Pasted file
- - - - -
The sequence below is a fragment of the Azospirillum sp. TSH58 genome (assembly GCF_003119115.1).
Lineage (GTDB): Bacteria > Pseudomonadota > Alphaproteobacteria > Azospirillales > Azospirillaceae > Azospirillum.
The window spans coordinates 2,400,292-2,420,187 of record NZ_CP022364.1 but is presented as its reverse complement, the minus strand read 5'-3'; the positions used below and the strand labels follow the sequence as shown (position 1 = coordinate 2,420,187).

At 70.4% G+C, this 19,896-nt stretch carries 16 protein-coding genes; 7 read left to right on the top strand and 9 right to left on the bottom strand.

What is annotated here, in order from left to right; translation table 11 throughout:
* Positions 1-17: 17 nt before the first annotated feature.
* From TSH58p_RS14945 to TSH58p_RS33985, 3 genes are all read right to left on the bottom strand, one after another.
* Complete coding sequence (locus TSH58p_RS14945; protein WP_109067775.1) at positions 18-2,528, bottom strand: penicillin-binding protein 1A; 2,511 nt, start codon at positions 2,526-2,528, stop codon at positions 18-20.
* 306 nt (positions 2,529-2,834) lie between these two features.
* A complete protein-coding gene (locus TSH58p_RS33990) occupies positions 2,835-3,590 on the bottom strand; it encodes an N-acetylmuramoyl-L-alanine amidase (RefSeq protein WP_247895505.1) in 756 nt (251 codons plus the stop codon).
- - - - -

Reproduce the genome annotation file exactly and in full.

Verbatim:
The sequence below is a fragment of the Azospirillum sp. TSH58 genome (assembly GCF_003119115.1).
Lineage (GTDB): Bacteria > Pseudomonadota > Alphaproteobacteria > Azospirillales > Azospirillaceae > Azospirillum.
The window spans coordinates 2,400,292-2,420,187 of record NZ_CP022364.1 but is presented as its reverse complement, the minus strand read 5'-3'; the positions used below and the strand labels follow the sequence as shown (position 1 = coordinate 2,420,187).

At 70.4% G+C, this 19,896-nt stretch carries 16 protein-coding genes; 7 read left to right on the top strand and 9 right to left on the bottom strand.

What is annotated here, in order from left to right; translation table 11 throughout:
* Positions 1-17: 17 nt before the first annotated feature.
* From TSH58p_RS14945 to TSH58p_RS33985, 3 genes are all read right to left on the bottom strand, one after another.
* Complete coding sequence (locus TSH58p_RS14945; protein WP_109067775.1) at positions 18-2,528, bottom strand: penicillin-binding protein 1A; 2,511 nt, start codon at positions 2,526-2,528, stop codon at positions 18-20.
* 306 nt (positions 2,529-2,834) lie between these two features.
* A complete protein-coding gene (locus TSH58p_RS33990) occupies positions 2,835-3,590 on the bottom strand; it encodes an N-acetylmuramoyl-L-alanine amidase (RefSeq protein WP_247895505.1) in 756 nt (251 codons plus the stop codon).